THIS time last year my husband told me he thought he’d walk 100 laps at Border Relay for Life.
With just three sleeps to go and no training under his belt, I told him that was a completely brilliant idea. The accompanying eye roll was involuntary, I swear.
Too late. He’d seen it. It was game on.
By the time I arrived at Border Relay for Life about noon Saturday my husband had already chalked up 45 laps.
As I’d been ferrying our girls to dance lessons in the morning and packing everything practical we’d need for the afternoon/evening, I only noticed my own impractical choice of footwear midway into my first lap of Alexandra Park.
However, my Swedish clogs did not trip me up as much as the life-size photo of Manu advertising Wodonga TAFE’s Murray Valley Pork pulled pork sliders. (Please be there again this year!)
Reconnecting with our girls, we walked two laps before joining the face-painting queue where they were expertly made up into a Dalmatian and princess.
Not content with the preschoolish and cloggish race pace, our eldest joined her dad for a lazy 10 laps while the youngest and I sought refuge in the shade. I swigged on one of our girls’ water bottles, knowing there was a good chance I’d catch something but too thirsty to care. Besides I was cash-strapped as my primary source of income for the day was partway into his 62nd lap.
My preschooler and me wrapped up another lap before we hunkered down trackside to listen to the music. I planned to livestream the cover of Vance Joy’s Riptide on Periscope but my preschooler was suddenly busting for the loo. Livestreaming could have taken on a whole new meaning.
Trackside again, I was amazed at the dedicated man who spruiked “Get your icy cold Gatorade, $1 a cup” for hours on end. He rated second only to the man giving away free High-5s.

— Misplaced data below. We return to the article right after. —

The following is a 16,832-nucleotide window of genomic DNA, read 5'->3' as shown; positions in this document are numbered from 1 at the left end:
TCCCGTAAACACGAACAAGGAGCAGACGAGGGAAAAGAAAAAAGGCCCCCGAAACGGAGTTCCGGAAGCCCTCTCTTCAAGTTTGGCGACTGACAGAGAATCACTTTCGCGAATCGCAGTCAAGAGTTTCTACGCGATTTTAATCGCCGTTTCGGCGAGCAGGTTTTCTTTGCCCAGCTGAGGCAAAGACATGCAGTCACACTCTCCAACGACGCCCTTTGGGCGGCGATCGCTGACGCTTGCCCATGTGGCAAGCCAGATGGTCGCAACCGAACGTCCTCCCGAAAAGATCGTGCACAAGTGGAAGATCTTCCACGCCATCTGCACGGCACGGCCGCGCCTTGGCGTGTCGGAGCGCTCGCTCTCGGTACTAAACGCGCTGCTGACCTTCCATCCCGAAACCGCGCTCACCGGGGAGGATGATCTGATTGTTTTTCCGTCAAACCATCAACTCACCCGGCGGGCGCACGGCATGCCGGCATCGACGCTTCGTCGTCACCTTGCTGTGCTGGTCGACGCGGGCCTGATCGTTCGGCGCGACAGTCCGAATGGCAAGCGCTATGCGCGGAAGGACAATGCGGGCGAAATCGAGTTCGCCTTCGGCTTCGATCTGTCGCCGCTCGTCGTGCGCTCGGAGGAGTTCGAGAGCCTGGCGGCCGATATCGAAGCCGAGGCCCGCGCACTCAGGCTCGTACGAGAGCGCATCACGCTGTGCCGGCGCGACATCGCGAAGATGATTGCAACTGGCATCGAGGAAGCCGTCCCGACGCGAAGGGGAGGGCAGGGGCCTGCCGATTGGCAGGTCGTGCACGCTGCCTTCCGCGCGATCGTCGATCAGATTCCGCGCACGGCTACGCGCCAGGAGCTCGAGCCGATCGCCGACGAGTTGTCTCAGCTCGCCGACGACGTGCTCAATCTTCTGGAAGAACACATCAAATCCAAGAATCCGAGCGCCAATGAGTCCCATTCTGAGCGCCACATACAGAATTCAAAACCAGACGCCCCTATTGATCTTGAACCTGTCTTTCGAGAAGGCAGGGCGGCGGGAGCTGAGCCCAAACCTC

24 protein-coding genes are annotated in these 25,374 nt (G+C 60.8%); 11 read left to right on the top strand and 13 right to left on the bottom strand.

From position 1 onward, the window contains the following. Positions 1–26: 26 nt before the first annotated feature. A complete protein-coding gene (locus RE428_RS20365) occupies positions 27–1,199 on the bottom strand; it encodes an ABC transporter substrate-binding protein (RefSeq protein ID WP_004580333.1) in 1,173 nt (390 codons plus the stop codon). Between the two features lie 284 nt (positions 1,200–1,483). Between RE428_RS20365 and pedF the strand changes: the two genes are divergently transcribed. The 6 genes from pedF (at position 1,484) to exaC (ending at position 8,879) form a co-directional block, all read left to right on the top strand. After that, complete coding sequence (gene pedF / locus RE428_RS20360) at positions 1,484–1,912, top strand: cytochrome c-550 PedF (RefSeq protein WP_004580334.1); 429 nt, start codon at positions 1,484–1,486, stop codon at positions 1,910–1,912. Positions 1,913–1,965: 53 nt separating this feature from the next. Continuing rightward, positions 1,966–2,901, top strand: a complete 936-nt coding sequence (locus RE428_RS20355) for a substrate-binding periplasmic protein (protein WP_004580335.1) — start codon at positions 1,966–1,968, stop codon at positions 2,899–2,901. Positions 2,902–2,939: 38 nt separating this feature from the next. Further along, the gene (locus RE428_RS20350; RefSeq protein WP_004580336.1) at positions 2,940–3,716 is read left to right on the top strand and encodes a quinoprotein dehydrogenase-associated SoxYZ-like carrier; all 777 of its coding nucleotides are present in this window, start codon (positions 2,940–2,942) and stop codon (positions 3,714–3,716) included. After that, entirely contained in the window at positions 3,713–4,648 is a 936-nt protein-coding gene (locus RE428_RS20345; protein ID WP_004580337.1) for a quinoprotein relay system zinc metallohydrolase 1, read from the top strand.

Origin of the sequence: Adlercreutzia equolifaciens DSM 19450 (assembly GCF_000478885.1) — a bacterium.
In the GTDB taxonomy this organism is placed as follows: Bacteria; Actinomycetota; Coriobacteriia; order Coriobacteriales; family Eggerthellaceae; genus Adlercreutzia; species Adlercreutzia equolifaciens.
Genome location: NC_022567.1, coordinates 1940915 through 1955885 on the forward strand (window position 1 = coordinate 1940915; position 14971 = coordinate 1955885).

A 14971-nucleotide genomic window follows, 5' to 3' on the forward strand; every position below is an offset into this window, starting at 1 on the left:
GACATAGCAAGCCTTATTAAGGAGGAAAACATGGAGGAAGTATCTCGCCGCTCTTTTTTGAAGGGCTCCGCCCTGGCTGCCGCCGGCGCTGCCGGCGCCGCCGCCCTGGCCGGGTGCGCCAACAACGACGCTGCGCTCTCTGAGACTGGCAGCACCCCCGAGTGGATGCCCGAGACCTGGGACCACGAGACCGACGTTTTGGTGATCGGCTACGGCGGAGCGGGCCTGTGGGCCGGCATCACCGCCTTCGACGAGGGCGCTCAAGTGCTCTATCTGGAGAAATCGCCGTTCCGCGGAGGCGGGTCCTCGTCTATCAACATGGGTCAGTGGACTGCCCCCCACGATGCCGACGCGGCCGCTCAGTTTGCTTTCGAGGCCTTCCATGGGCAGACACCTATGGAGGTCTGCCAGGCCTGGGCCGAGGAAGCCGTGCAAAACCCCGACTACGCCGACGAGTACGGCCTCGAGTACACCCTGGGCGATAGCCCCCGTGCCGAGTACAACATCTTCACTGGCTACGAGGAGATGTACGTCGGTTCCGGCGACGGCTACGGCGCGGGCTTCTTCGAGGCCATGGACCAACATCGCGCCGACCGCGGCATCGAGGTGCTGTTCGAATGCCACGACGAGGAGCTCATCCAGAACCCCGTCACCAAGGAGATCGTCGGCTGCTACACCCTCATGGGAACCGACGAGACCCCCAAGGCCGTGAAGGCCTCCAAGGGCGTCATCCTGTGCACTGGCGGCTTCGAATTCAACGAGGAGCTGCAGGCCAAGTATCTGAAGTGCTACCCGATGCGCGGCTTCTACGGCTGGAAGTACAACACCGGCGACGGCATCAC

Once my husband chalked up his 75th lap at 4pm, he realised his feet hurt.
Our girls reapplied their sunscreen without giving their face-paint a second thought!
We bought flashing headbands for the girls for the evening ceremony and headed home for Band-Aids, socks and sensible shoes … and to wash the girls’ faces.
Back on track at 5.30pm, I enjoyed the walk in my runners but our preschooler’s tyres were wearing thin.
“Hmmmph, we just keep going around in circles,” she said.
Later we camped on the damp grass for the touching Hope ceremony as night swallowed day.
Three years ago our oldest and me tagged on the end of the moving lap led by cancer survivors while my husband stayed with our toddler; the following year I had planned to stay with our then three-year-old while my husband joined our eldest.
The youngest had different ideas: “I can do NO-TALKING! I CAN DO NO-TALKING!!!” she screamed at the top of her lungs as people assembled silently for the lap. Finally all I could do to stop her non-talking was join the end of the procession.
True to her word, she didn’t make a single sound for the entire lap.
On Sunday morning after last year’s Relay for Life event I woke up with a scratchy throat.
“Stupid drink bottle,” I croaked, "I have a sore throat."
My husband replied: “My throat is the only thing that isn’t sore!”
+ This column is a tribute to the people battling cancer who know only too-well real pain as opposed to trivial discomfort.